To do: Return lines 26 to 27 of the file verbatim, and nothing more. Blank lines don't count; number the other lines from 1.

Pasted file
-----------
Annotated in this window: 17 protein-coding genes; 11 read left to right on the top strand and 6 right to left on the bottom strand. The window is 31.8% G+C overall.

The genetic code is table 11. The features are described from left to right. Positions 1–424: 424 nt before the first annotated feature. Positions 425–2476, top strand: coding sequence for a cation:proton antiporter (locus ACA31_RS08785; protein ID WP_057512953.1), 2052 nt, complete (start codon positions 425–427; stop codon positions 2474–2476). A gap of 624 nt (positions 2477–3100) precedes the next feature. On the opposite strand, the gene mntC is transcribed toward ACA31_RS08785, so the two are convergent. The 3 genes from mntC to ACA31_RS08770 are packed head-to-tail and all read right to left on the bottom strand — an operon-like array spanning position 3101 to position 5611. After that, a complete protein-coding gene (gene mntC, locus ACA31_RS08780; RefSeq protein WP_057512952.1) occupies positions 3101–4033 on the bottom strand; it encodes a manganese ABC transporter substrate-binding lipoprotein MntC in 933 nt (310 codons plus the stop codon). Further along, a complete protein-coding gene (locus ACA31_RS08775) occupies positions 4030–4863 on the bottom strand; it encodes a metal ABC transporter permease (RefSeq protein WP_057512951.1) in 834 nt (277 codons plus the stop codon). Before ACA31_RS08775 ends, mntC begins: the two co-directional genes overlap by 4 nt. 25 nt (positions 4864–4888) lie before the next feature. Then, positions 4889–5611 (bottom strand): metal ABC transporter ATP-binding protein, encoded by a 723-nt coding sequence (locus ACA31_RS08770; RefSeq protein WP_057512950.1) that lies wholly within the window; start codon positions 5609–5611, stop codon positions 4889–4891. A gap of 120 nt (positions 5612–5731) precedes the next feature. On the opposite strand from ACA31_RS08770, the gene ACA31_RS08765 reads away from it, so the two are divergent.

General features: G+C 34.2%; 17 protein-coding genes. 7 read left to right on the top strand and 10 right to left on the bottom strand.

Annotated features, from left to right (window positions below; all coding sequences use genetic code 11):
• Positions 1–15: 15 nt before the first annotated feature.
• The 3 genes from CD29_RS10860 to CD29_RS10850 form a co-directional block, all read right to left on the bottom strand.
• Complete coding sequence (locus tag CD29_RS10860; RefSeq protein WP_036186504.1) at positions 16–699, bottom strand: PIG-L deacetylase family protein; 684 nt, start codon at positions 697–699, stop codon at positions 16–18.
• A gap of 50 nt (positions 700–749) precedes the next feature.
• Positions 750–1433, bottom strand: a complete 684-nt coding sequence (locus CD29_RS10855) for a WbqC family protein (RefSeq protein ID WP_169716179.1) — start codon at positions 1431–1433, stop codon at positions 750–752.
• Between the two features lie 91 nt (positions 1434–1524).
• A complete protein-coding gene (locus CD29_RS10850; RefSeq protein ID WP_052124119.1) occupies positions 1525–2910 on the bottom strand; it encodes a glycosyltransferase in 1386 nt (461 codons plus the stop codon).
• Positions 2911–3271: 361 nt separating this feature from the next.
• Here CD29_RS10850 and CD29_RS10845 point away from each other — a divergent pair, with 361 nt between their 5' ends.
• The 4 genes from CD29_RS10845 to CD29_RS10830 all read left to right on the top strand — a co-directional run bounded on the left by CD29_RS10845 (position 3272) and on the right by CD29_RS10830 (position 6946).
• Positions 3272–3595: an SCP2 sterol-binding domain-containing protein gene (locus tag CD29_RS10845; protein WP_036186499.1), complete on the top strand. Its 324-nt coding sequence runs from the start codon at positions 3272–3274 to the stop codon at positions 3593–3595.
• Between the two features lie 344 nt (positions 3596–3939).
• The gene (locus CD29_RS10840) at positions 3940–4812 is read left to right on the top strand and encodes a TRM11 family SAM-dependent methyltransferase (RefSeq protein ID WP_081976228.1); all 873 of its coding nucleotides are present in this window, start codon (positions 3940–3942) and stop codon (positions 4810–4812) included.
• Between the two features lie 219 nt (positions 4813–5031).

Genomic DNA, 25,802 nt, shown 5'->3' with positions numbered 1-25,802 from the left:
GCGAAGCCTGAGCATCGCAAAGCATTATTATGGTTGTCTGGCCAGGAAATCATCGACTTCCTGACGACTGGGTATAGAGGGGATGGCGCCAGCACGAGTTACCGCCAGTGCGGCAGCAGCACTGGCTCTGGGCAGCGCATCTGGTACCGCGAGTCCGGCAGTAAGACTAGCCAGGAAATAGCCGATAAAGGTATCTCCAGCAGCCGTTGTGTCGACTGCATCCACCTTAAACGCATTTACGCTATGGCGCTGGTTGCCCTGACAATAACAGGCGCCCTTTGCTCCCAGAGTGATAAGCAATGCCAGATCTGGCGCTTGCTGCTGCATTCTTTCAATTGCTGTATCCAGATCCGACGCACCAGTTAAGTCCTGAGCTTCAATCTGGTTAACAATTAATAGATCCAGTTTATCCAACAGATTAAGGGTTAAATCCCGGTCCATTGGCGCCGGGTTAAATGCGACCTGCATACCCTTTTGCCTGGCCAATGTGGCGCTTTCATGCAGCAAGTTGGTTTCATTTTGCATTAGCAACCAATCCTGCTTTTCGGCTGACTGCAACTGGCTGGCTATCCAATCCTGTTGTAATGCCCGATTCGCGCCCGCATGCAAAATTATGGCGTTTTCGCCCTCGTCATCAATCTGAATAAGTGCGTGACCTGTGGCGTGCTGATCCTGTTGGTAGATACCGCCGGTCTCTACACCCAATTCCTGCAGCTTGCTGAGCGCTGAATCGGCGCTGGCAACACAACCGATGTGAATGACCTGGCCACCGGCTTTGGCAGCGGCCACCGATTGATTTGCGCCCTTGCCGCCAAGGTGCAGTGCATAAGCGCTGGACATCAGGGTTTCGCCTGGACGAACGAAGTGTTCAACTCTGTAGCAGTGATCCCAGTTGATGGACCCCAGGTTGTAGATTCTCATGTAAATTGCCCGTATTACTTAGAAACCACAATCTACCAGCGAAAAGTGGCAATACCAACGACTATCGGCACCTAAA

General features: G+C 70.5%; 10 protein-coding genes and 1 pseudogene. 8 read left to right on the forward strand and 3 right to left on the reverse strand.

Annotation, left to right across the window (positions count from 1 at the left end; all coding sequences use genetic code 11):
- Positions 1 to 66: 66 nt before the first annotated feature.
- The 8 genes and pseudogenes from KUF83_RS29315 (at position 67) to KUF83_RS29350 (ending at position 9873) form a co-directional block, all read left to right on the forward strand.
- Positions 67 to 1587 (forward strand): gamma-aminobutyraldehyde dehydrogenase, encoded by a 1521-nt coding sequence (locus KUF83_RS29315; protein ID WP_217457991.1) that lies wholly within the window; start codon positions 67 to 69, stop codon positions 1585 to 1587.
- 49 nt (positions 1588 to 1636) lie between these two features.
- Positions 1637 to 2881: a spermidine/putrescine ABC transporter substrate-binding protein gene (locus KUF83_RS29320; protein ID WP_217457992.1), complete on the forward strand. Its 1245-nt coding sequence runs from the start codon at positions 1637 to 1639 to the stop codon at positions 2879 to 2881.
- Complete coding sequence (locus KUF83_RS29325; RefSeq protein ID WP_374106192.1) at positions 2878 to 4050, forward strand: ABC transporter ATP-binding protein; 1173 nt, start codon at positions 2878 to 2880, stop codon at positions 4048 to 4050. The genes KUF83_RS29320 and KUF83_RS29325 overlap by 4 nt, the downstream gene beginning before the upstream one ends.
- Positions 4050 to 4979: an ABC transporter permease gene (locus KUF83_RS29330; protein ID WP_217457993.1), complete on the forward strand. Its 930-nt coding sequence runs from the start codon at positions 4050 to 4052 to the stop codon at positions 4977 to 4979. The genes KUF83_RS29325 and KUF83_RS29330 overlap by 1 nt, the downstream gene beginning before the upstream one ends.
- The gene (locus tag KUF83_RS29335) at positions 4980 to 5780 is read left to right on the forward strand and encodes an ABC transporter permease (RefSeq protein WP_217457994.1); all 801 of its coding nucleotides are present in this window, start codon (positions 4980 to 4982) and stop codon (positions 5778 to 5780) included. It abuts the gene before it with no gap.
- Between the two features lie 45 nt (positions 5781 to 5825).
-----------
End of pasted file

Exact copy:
- 49 nt (positions 1588 to 1636) lie between these two features.
- Positions 1637 to 2881: a spermidine/putrescine ABC transporter substrate-binding protein gene (locus KUF83_RS29320; protein ID WP_217457992.1), complete on the forward strand. Its 1245-nt coding sequence runs from the start codon at positions 1637 to 1639 to the stop codon at positions 2879 to 2881.